Conference addresses pharmaceuticals and endocrine disrupting chemicals in water

The recent addition of estrogen to the National Toxicology Program's list of cancer-causing agents has again put the spotlight on endocrine disrupting chemicals in water sources.

WESTERVILLE, OH, January 22, 2003 -- The recent addition of estrogen to the National Toxicology Program's list of cancer-causing agents has again put the spotlight on endocrine disrupting chemicals in water sources, a topic the National Ground Water Association continues to examine through its Third International Conference on Pharmaceuticals and Endocrine Disrupting Chemicals in Water.

The latest developments in the study of these issues will be presented at the conference, which will be held March 19-21 at the Hyatt on Nicollet Mall in Minneapolis, Minn. It is co-sponsored by the U.S. EPA National Risk Management Research Laboratory, the U.S. Geological Survey Toxic Substances Hydrology Program, the Technical University of Berlin, the Competence Center Water Berlin, and Brown Cancer Center at the University of Louisville.

NGWA again will gather top researchers from around the globe in the study of the assessment and impacts of these chemicals' presence in water supplies to review the latest findings. The event will include new evaluations of human health impacts and up-to-date assessments on the extent of contamination from the U.S. Geological Survey. Data presented by the Survey at NGWA's Second International Conference on Pharmaceuticals and Endocrine Disrupting Chemicals in Water went on to place second in Discover Magazine's ratings of 2002's top environmental science stories.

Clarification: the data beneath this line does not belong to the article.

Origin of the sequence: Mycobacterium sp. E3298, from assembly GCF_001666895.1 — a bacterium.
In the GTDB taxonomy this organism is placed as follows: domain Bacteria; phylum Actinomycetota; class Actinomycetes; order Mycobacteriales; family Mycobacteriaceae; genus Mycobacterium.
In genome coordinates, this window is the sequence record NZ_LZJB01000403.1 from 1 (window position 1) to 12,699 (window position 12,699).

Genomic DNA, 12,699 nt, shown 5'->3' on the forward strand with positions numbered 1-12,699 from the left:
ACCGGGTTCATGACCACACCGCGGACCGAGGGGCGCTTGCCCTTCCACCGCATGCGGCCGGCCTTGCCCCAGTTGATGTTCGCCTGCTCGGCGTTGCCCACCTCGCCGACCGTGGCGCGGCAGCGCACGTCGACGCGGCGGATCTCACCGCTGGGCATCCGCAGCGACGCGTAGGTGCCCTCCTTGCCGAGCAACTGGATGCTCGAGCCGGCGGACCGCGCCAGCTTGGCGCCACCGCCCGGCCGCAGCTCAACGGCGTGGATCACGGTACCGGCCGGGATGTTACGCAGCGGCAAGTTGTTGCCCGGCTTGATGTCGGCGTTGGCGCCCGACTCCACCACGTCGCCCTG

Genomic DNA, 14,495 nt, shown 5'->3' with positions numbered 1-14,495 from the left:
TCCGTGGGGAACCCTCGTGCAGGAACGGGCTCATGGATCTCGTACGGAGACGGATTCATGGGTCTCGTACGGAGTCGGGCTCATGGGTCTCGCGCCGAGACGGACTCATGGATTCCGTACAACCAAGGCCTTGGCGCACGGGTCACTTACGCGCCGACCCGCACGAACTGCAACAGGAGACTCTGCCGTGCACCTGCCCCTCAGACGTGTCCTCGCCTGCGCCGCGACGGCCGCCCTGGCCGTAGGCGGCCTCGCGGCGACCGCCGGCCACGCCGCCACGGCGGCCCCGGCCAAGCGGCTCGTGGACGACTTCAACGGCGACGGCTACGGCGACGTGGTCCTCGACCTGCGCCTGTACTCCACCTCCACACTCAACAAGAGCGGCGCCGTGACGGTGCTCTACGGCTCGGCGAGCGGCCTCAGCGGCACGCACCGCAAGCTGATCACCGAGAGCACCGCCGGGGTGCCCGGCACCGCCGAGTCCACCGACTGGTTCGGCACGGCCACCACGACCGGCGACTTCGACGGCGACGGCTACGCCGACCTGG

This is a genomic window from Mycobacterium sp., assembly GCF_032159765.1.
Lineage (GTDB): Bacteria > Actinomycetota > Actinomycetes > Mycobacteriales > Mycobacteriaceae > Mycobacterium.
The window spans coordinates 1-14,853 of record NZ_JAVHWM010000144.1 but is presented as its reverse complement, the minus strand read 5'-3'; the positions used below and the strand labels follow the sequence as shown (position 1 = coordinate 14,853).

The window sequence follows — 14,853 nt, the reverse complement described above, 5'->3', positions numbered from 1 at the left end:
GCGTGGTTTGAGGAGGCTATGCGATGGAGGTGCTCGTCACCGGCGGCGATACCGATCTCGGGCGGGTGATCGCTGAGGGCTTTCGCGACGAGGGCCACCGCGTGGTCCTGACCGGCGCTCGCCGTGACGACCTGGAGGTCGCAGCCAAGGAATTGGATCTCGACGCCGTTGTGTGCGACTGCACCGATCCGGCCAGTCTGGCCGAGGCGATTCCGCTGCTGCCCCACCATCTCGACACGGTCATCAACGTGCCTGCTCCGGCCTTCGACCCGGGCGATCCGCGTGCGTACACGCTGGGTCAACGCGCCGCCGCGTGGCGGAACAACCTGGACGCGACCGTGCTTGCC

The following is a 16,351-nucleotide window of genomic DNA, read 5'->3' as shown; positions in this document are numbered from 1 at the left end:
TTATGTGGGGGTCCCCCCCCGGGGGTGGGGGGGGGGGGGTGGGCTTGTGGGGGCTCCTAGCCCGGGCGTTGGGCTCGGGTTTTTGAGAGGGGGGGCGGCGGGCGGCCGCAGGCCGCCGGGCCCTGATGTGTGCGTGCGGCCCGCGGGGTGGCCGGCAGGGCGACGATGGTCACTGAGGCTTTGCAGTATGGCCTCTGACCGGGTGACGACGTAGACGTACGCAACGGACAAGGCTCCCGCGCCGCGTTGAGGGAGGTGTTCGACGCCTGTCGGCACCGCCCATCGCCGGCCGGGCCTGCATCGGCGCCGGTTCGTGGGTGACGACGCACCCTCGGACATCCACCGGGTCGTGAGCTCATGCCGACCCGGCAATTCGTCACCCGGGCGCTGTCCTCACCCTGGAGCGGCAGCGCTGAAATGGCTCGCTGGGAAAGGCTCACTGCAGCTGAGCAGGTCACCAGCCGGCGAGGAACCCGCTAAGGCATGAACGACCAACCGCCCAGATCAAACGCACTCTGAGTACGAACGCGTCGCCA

Thomas Heberer of Technical University of Berlin will provide the conference keynote address, titled "Occurrence, Fate, Assessment, and Removal of Pharmaceuticals in the Aquatic Environments: A European Point of View." Dr. James L. Wittliff, director of the hormone receptor laboratory at the Brown Cancer Center, University of Louisville, will speak on technologies for assessing the impact of endocrine disrupting chemicals on cells.

Conference session topics will include:

-- Occurrence of Pharmaceuticals and EDCs in Water
-- Animal Feedlots and Antibiotics
-- Effects on Wildlife
-- Risk Management
-- Treatment of EDCs
-- Treatment of Pharmaceuticals
-- Analytical Methods
-- Proteomic and Genomic Approaches for Assessing EDC Effects on Cells

The session on wildlife impacts set for March 20 offers a presentation on the impact of perchlorate in water, and problems with using models to evaluate endocrine disruption in fish. The session on risk management set for March 20 will include a presentation on the persistence of pharmaceuticals and other contaminants in wastewater used for aquifer recharge.

Prior to the conference, NGWA will present a course titled "Endocrine Disrupting Chemicals and Pharmaceuticals in the Environment: What Does It Mean for Ground Water?" The course will be held March 17-18 at the Hyatt. Instructors will offer an overview of environmental endocrinology, review sources and fate and transport concerns, and provide frameworks for assessing health risks. Registration for the course is separate from the conference registration.

For more information on the conference or the course, visit http://www.ngwa.org/e/conf/0303195013.shtml, or call (800) 551-7379.
The National Ground Water Association is a membership organization representing more than 15,500 U.S. and international ground water professionals, including contractors, equipment manufacturers and suppliers, and ground water scientists and engineers.

NGWA provides members, government, and the general public with the scientific knowledge and economic guidance necessary to responsibly develop, protect, and manage the world's ground water resources.


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